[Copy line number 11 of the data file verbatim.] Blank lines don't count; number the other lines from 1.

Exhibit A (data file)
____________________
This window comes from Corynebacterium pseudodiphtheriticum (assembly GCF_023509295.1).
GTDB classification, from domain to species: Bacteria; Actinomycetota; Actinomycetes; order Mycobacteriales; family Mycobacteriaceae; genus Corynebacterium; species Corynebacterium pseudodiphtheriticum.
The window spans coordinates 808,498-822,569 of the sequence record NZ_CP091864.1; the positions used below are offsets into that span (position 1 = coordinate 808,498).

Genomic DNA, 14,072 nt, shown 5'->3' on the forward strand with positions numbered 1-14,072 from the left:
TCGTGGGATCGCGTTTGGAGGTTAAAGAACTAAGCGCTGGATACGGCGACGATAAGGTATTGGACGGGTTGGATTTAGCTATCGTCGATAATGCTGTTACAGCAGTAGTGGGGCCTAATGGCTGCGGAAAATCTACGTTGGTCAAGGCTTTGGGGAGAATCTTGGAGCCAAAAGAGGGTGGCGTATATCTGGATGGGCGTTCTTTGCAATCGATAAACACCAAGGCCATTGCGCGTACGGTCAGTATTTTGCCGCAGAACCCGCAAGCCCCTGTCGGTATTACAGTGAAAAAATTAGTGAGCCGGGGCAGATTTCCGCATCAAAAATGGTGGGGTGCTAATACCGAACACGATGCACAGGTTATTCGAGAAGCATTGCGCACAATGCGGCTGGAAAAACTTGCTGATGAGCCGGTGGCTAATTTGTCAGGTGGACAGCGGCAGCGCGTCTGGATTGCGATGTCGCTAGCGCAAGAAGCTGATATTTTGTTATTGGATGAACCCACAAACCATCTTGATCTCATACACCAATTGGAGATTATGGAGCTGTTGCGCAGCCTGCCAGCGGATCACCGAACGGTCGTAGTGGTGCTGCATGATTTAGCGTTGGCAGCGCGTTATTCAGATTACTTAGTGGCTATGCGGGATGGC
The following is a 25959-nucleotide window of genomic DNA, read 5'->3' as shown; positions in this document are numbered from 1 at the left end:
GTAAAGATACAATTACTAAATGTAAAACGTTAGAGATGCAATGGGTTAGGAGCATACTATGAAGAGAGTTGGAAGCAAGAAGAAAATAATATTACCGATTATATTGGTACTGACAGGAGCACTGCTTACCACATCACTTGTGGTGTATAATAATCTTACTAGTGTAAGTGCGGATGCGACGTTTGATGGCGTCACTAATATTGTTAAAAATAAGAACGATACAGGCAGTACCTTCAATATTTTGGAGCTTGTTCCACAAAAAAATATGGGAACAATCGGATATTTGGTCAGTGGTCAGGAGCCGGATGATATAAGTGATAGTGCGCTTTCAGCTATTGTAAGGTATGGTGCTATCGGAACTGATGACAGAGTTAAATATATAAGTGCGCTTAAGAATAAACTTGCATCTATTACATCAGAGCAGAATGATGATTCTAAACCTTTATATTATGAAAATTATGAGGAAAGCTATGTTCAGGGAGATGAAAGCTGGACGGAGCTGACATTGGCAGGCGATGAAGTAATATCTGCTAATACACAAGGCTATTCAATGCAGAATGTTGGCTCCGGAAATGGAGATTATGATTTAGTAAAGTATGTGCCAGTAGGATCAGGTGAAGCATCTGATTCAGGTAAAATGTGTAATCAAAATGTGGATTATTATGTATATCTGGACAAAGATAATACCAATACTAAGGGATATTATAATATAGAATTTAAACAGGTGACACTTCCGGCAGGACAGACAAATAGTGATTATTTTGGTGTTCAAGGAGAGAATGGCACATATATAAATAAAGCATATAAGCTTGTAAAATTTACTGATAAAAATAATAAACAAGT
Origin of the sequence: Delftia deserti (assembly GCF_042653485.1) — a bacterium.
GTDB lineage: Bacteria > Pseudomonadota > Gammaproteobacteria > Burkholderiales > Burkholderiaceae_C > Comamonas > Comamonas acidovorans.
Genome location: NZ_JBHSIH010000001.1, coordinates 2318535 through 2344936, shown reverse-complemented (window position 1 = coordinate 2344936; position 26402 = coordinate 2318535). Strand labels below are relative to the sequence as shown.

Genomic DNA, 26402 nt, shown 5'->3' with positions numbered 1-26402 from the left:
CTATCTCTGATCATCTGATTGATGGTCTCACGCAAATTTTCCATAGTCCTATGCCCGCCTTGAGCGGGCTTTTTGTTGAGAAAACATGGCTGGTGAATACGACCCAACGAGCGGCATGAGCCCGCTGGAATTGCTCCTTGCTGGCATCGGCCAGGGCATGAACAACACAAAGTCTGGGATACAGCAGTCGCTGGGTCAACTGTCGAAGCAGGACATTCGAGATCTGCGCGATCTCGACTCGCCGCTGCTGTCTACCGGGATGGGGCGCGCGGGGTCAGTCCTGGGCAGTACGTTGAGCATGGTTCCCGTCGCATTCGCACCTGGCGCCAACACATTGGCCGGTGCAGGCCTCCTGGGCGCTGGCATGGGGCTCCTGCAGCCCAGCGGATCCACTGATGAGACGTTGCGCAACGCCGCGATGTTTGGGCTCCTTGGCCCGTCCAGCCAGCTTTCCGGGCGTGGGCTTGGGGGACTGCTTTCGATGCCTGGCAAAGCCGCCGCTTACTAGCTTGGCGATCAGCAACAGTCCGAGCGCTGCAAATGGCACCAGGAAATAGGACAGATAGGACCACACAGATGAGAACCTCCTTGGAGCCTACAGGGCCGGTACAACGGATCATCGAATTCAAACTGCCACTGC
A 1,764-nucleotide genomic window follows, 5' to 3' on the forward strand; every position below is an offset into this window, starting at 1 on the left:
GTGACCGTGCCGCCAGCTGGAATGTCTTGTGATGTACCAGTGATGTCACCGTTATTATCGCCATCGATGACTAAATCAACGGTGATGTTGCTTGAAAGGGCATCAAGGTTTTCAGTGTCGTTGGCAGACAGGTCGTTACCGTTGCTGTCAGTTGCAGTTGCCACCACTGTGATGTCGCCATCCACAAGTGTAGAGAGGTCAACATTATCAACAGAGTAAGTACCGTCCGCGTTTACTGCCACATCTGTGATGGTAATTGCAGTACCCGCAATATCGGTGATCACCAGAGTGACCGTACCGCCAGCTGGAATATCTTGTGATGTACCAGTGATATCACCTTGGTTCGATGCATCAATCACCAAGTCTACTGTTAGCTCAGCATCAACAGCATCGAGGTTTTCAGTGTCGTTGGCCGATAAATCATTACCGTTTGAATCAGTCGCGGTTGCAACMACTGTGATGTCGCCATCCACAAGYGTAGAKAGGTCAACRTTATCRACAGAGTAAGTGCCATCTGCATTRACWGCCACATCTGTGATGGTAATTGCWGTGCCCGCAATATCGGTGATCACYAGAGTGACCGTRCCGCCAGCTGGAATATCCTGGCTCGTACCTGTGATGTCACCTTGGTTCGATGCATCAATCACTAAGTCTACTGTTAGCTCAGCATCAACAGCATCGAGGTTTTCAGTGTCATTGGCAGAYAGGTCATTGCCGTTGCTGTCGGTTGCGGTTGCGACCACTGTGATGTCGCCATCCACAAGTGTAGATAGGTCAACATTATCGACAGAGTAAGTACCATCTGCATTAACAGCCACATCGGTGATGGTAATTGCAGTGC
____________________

Genomic DNA, 26402 nt, shown 5'->3' with positions numbered 1-26402 from the left: